To my mind, the human origins program is revealing much about the evolution of our particular species and much about probable co-evolution with our diet. Long term trends and changes, arising not at all by intent, turned out to be physiologically expedient where the form of a modern human is concerned. The problem for modern human, though, is that the ecology of money, now tends to determine what choices, activities, and methods are considered ‘expedient’.

    I can see where you’re coming from DoctorM; there are times when my own beliefs would have been in step with your own. From an academic or intellectual point of view centred around the science of ‘nutrition’ I could not disagree with you with the certainty of believe myself informed or correct. However, I see food as a missing link in evolution. I ‘see’ the presence of evolution at work behind sociological and socio economic outcomes. It is from this point of view that my mind and my conscience confers validity and merit upon the study and the interpretation of Dr Briffa.

    If more Doctors and the powers that oversee them better understood the ecology of money and the constituent activities that make up GDP we’d have healthier populations and better methods of resolving health conditions. If we better understood the expediencies at work in natures’ economies as opposed to being obsessed with a surrogate and un-natural medium of exchange we’d have greater security, an improved sense of well-being, and, just possibly, fewer conflicts. A willingness to utilise a more economically democratic medium of exchange, as opposed to persisting with bank-issued, debt-founded money, could certainly result in fewer conflicts of interest. I am excluding yourself from judgement, DoctorM, but the health industry is an industry generally beset with conflicts of interest is it not?

    Never underestimate the power of money or the power of the ecology of money, for the ecology of money renders high carbohydrate diets expedient, but not necessarily healthy.

  15. Angie 14 October 2011 at 9:55 pm #

    This doesn’t surprise me. One of the River Cottage foragers points out how difficult it is to find carbohydrates if you forage, so hunter-gatherers would be likely to have had considerably less of it in their diets. I’m also with Paul on the fats, the need for which is much more obvious in populations who are either exposed to the elements or with substantial amounts of physical activity.

  16. DoctorM 15 October 2011 at 1:45 am #

    I think fats are a very important part of the human diet. They should be consumed by eating natural wholefoods containing fats, such as nuts, seeds, oily sea fish, meat from wild or naturally fed animals especially offal, oily fruits such as avocadoes and olives and grains such as oats – these are all included in the list of natural foods to be eaten which I gave above. However one should avoid eating isolated fats, extracted fats, refined fats, processed fats, synthetic fats or fats from unnaturally fed animals such as intensively farmed pork or bacon. The modern western diet is obsessed (for commercial reasons) with ‘empty calories’ from refined and processed foods and food from animals which have been fed unnaturally. Just look in any supermarket – aisle after aisle of processed breakfast cereals, milk products, crisps, alcohol, cakes, bread from refined wheat and added chemicals, intensively farmed meat, tinned foods, convenience foods etc etc – virtually none of which can be regarded as close to nature.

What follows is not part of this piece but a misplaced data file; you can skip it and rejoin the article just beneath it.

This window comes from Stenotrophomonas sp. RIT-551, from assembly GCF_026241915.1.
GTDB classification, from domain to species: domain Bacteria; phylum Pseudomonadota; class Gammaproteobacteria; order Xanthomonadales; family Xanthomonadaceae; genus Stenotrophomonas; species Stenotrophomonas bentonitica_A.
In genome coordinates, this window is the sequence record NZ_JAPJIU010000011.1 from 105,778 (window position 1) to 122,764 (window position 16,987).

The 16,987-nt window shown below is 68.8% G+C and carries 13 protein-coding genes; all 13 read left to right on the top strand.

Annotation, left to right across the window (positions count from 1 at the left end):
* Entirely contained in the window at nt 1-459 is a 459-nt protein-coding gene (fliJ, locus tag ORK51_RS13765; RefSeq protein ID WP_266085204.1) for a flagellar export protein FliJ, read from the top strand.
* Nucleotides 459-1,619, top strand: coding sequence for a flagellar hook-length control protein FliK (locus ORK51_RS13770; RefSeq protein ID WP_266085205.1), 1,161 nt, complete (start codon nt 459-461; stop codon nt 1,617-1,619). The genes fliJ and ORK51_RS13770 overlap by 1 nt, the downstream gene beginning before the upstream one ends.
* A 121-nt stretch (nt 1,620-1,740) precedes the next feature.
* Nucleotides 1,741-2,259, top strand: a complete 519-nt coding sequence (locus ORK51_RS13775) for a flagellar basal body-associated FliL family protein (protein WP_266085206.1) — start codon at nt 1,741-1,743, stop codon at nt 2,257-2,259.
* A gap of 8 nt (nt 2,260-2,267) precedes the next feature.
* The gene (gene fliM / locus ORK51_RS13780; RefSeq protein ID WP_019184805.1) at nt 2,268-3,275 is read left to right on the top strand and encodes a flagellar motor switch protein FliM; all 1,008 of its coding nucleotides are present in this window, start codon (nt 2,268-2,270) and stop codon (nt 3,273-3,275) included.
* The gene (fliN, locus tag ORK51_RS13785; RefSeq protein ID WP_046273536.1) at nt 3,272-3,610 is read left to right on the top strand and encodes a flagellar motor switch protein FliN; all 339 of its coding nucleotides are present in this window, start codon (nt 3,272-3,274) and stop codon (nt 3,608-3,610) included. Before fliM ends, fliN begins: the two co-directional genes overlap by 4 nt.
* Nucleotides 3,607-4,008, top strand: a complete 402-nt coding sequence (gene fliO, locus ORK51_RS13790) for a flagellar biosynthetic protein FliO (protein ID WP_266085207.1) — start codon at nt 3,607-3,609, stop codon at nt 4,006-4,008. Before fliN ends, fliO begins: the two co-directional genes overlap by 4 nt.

Keep close to nature, eat as diverse a range of near natural foods as possible, avoid refined and processed foods, additives, and do not obsess with any one food.

  17. hilda glickman 15 October 2011 at 11:11 pm #

    DrM, I agree with you. I used to think that consuming olive oil was a good idea but now I think that we should only eat oils in the actual olives or nuts, ie in the foods themselves rather than what is extracted from the foods . This is because we get too much fat whe it is extracted, it could rancid but also because in the wholefood there are cofactors which help us process these oils.

  18. DoctorM 17 October 2011 at 12:12 pm #

    Hilda
    Exactly right !
    Regards

  19. Deborah Booth 17 October 2011 at 9:10 pm #

    Living here in Galicia, North Spain it is wonderful to see the cows/cattle eating grass all year, only supplemented with hay and haylage. We are lucky to be able to buy cheese, real milk and yoghurt from an organic farm, and eat locally grown grass grazed beef .

  20. DoctorM 17 October 2011 at 11:39 pm #

    Deborah,
    You are indeed lucky. The problems of industrial milk are many : selection by breeding of cows to produce allergy inducing type A1 casein rather than type A2 casein which is dominant in the milk of all other mammals, pasteurisation, homogenisation, skimming which distorts the nutitional profile, non-organic feeds, feeding on grain rather than grass which boosts omega 6 at expense of omega 3 and – in US practice – feeding on refined and processed corn and soy, ubiquitous use of genetically modified feed (corn and soy) – very risky, use of growth promoting hormones – very risky, use of antibiotics because cows are not healthy – very risky, and reduction of mature lifespan from years to a few months ! I hope these latter ‘advances’ do not come to UK. Such industrial milk is poles apart from the type of milk that you are lucky enough to be able to get. And I have not even started to list how milk is processed into other so called ‘foods’ !